Huobusi Huobusi is a stringed musical instrument from ancient times that is very popular among the Mongolian people. It can also be called "haobusi", "hebisi" or "hupoci", all of which are acceptable. At the beginning of the 1st century BC, the ethnic groups in northern China created this instrument with references to the musical instruments of Han ethnicity.

The traditional huobusi resembles the image of a spoon. It is 90cm long with 3 to 4 strings. The head is bending, and the handle is straight. The resonance box is covered with snakeskin. The tone has a rich flavor of the prairie of the northern China. The way to perform the instrument is quite the same as other stringed musical instruments. The performer uses his left hand to press the strings, and his thumb and index finger of the right hand to pluck them. Since it has a clear and bright sound with a soft tone, it is often used to play solo, ensemble and accompaniment.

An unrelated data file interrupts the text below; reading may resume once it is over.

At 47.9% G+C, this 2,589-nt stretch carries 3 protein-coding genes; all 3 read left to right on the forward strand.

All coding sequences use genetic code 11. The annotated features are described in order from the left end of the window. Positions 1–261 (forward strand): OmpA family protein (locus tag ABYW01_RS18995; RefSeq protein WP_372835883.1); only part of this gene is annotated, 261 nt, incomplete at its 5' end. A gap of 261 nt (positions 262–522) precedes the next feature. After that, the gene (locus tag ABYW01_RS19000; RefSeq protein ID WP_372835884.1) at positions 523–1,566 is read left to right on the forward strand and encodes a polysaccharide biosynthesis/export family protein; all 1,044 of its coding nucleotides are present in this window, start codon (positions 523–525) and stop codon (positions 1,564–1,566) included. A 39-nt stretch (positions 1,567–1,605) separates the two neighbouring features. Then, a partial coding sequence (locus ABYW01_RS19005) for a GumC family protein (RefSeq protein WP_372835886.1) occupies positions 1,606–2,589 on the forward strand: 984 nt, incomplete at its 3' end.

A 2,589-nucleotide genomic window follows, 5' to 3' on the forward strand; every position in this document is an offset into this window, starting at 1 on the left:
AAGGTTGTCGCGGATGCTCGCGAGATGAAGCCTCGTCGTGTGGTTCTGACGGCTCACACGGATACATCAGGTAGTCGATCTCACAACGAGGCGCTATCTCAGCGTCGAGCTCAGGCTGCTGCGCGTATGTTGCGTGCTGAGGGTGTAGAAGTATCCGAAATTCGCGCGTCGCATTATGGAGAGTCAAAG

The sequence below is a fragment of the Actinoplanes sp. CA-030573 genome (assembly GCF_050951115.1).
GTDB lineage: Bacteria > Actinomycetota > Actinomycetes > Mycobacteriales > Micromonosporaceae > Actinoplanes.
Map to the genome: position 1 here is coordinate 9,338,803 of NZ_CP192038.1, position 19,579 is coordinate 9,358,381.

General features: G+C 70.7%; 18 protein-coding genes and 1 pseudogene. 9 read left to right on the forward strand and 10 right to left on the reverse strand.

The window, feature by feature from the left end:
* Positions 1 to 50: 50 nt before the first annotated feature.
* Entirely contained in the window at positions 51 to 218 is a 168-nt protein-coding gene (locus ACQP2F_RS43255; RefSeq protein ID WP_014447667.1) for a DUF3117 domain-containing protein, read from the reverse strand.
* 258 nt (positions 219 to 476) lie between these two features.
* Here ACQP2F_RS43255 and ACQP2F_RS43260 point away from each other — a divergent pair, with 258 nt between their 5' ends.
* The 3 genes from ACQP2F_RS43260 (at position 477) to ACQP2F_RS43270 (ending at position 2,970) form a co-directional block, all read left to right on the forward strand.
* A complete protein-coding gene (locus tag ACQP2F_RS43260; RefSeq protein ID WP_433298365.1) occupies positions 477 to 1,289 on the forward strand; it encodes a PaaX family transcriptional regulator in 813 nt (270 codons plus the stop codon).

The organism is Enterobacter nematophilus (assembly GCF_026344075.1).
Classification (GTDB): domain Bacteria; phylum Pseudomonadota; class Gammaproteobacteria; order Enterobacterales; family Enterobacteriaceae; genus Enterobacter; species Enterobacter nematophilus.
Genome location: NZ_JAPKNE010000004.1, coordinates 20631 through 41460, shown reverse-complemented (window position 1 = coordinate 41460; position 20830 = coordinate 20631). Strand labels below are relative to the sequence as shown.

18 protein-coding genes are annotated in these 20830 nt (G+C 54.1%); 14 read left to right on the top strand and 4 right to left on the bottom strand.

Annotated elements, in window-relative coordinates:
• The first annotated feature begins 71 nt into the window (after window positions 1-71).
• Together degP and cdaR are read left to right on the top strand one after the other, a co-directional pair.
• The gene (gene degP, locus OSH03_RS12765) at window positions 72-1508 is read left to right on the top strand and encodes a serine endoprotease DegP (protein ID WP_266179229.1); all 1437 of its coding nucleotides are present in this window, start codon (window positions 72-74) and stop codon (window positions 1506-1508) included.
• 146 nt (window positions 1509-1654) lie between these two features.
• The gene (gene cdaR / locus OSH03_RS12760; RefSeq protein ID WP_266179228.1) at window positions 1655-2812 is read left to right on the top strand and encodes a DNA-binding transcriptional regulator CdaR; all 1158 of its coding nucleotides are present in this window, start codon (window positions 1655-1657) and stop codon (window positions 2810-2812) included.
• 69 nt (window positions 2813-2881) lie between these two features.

The name of huobusi can be found in the history book of the 13 to 14th century AD. At that time, it was regarded as a national musical instrument, and was often performed at grandiose banquets. Later, it became popular with the civilians. After the Yuan dynasty was over, the governor of the Han ethnicity in Ming dynasty shared the same customs and habits with the Mongolians, but this instrument was excluded from the national level. It had not come back to the national level until the Qing dynasty in the 17th century, when the Mongolian customs prevailed again. It was played not only at the banquets but also the royal meetings and gatherings annually on February 1 and 5 of the lunar year.